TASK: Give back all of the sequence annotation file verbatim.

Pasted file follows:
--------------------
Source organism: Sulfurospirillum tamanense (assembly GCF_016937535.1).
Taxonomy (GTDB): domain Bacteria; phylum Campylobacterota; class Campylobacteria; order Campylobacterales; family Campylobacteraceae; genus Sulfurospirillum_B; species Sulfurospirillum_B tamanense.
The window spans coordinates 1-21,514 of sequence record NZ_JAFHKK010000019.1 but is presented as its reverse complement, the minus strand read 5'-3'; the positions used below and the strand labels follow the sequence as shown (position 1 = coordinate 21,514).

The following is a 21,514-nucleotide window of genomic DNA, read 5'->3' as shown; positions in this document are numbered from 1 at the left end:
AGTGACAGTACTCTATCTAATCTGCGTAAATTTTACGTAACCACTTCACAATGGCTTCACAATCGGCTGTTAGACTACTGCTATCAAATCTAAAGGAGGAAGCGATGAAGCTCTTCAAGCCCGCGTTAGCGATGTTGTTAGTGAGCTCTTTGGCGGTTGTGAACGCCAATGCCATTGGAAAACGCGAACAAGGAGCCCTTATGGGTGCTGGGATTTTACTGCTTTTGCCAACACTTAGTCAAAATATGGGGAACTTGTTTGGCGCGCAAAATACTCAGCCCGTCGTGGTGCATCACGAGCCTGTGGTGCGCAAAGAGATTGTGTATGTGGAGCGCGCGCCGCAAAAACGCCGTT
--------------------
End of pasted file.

Source organism: Sulfurospirillum tamanense (assembly GCF_016937535.1).
Taxonomy (GTDB): domain Bacteria; phylum Campylobacterota; class Campylobacteria; order Campylobacterales; family Campylobacteraceae; genus Sulfurospirillum_B; species Sulfurospirillum_B tamanense.
The window spans coordinates 1-21,514 of sequence record NZ_JAFHKK010000019.1 but is presented as its reverse complement, the minus strand read 5'-3'; the positions used below and the strand labels follow the sequence as shown (position 1 = coordinate 21,514).

The following is a 21,514-nucleotide window of genomic DNA, read 5'->3' as shown; positions in this document are numbered from 1 at the left end:
AGTGACAGTACTCTATCTAATCTGCGTAAATTTTACGTAACCACTTCACAATGGCTTCACAATCGGCTGTTAGACTACTGCTATCAAATCTAAAGGAGGAAGCGATGAAGCTCTTCAAGCCCGCGTTAGCGATGTTGTTAGTGAGCTCTTTGGCGGTTGTGAACGCCAATGCCATTGGAAAACGCGAACAAGGAGCCCTTATGGGTGCTGGGATTTTACTGCTTTTGCCAACACTTAGTCAAAATATGGGGAACTTGTTTGGCGCGCAAAATACTCAGCCCGTCGTGGTGCATCACGAGCCTGTGGTGCGCAAAGAGATTGTGTATGTGGAGCGCGCGCCGCAAAAACGCCGTT